DESVARIEUX: But how would you actually do that, Rob? ‘Cause it seems like a pipe dream now, especially after this McCutcheon decision. How would one go about doing something like this?
JOHNSON: Well, it’s very, very hard. We’ve let things get way out of balance in this country over the last 40 years. And I would say it’s not easily feasible. But activity and outrage and protest, hopefully nonviolent protest, but nonetheless raising the temperature on the part of the body politic that this is what is not tolerable has to be a part–it has to be part of the equation.
Again, more despair, which could and should have been alleviated, not only for the benefit of the TRNN’s audience, but for Johnson personally, by concrete examples of “activity”. For example, here in the great state of Maine, we’ve had the following activities tending toward democratic governance that I can think of, off the top of my head: (1) partial success with resistance to landfills owned by large out-of-state corporations; (2) success, so far, in preventing the state from being bisected by an “East-West Utility Corridor” (probably at least a pipeline), sponsored by one of the state’s largest corporations, and an even larger Canadian oil firm, Irving; (3) the successful prevention of faculty firings at the University of Southern Maine; (4) more and more local food sovereignty bills; and (5) Occupy. That’s quite a tally for a small, marginal state. I bet there’s a lot more such activity all around the country, and you’d think an organization with clout and a budget like the Roosevelt Institute could do some research and give Johnson some talking points so he isn’t left in despair with only generalities to point to.
And about non-violence, “hopefully.” First, I’m a believer in strategic non-violence because 20th-Century. My bias exposed, my feeling is that if you’re going to put somebody “in harm’s way” (as the cliche has it) by asking them to risk violence by being violent, then you’d better have a good reason for doing so, that you can express in clear language. I don’t see a reason, or language, like that in this interview. Further, “hopefully” implies that violence could bubble up, randomly. But if that’s a possibility, shouldn’t the left be thinking strategically, and trying to avoid it, leverage it, or do some harm reduction? “Hopefully” implies the left is doing none of these things; hope is not a plan. Finally, a useful hermeneutic is that the first person to propose violence is always the cop. So, we’d indeed be “hopeful” that violence be avoided, but not perhaps for the reason Johnson thinks. Again, an organization with clout and a budget should be providing Johnson with talking points on this topic.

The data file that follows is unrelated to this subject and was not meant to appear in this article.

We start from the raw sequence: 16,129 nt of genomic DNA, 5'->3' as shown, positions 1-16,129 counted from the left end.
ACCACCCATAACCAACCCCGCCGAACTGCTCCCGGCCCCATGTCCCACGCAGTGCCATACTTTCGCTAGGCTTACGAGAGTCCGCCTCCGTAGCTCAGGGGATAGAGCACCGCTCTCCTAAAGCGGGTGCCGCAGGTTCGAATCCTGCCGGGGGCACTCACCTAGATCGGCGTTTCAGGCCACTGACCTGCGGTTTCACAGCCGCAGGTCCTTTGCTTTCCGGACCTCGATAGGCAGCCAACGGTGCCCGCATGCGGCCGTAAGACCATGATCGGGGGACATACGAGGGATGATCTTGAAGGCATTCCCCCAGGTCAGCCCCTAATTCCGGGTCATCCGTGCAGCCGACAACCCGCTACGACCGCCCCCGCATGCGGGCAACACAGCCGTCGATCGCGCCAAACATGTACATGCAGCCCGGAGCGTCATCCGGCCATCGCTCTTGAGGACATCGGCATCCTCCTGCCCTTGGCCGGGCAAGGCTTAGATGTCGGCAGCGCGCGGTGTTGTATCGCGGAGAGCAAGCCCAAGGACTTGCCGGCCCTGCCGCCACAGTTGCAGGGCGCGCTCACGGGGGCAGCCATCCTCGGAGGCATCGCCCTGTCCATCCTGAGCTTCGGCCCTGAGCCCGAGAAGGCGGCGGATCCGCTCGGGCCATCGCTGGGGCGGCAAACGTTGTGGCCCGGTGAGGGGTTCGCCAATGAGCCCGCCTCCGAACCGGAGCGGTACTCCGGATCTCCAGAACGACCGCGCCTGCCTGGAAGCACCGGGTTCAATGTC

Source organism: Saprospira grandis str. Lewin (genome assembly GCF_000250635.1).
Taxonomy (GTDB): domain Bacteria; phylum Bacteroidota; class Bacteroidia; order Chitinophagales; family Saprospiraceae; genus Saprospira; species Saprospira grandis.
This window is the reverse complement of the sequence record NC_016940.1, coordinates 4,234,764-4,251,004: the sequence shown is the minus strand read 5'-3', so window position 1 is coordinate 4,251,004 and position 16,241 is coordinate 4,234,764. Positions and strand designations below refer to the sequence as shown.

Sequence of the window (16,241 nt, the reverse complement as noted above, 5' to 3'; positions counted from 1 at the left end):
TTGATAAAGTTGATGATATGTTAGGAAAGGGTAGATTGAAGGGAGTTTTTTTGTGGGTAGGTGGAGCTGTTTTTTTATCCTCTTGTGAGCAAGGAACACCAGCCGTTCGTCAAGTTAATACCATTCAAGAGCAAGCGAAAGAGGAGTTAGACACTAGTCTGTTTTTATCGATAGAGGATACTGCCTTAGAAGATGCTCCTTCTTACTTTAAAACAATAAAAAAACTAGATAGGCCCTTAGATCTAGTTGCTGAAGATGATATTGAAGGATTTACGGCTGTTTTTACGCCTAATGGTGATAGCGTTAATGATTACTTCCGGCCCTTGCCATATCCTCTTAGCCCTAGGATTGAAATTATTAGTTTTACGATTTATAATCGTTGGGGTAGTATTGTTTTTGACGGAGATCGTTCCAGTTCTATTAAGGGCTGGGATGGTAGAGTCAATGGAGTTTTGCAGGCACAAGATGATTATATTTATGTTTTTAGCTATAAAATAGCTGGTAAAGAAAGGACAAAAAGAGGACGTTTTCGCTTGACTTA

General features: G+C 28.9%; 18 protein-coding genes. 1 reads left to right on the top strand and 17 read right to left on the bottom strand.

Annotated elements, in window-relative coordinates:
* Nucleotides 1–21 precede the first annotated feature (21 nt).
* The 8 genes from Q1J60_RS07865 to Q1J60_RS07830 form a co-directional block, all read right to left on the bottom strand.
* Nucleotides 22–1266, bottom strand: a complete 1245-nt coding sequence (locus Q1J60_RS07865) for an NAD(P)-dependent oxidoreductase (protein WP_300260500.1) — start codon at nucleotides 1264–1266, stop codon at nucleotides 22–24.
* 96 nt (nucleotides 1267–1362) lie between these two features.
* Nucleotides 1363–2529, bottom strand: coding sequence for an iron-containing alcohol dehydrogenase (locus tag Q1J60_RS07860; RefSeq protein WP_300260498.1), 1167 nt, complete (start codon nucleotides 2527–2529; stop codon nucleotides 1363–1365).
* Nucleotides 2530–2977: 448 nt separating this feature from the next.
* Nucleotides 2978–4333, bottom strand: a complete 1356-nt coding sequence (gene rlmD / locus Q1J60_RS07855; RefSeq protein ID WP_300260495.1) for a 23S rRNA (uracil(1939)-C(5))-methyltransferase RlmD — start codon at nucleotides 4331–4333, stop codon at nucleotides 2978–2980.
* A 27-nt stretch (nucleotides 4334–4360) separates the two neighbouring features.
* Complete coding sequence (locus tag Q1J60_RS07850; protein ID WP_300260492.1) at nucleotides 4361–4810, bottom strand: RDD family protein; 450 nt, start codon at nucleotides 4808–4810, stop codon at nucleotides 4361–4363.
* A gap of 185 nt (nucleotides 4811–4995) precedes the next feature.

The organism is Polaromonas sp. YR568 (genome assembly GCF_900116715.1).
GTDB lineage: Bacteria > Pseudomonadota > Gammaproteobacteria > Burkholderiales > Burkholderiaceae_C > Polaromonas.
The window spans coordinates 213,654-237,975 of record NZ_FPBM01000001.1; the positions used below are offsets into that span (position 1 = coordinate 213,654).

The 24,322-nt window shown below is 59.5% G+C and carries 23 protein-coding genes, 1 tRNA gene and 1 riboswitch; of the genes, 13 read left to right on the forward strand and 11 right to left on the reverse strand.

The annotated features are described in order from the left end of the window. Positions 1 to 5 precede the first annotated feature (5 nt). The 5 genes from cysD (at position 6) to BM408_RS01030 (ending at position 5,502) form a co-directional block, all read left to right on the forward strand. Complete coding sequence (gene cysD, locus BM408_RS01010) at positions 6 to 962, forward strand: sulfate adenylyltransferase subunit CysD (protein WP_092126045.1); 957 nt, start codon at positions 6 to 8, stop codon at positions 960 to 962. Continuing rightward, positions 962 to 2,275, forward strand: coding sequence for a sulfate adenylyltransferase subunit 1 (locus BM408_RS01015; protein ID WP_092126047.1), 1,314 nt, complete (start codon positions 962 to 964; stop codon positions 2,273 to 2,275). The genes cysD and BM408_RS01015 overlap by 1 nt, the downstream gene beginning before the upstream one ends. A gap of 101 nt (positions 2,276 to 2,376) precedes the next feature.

Frankly, I found this interview extremely disorienting, even distressing; Johnson’s been laboring in the vineyard for a long time. For me, the contrast between the vivid metaphor of social dynamics on board the sinking Titanic, in 2013, and the imprecision and ungrounded abstractions of 2014 is striking. Did the oligarchs sail off in their lifeboats and leave Johnson, despairing, on the tilting deck? It was almost as if — I imagined — Johnson had received a phone call with terrible news, like a death in the family, just before the interview, and had to sleepwalk through it anyhow.
One might even speculate — because it would irresponsible not to speculate — what the imagined bad news might have been… I know that for some who have left the Democratic Party, especially after a life-time of party work, the experience has been much like a death in the family: Severed ties, mourning for what once was or might have been, time on their hands that would have been spent with the lost one. One might speculate, then, that Johnson received terrible news about the Democrats, with whom he has been deeply involved for many years, or about the Democratic nomenklatura, or about the administration — news that we proles don’t know about yet. Some terrible act of bad faith.
NOTE  FWIW, and my own thinking on this is by no means crisp, I don’t think we need to “get money out of politics” so much as we need to take (a nice chunk of) capital away from capitalists, and if they don’t have so much loose cash lying about, they’ll have less capacity to buy up officialdom with it, a happy byproduct.
NOTE  “Outrage” only if tactically appropriate, because otherwise it’s self-indulgent. And “protest” hardly ever, at least in the US context, since there it’s demonstrably ineffective; think back to Iraq. (I understand from our intern, Jessica, that “protest” in Spain is a different kettle of fish from “protest” in America; it never works to project the American context; never.)
NOTE  Gene Sharp lists 198 Methods of Non-Violent Protest and Persuasion. Not all non-violence is non-violent “protest”; “parallel sovereignty,” for example.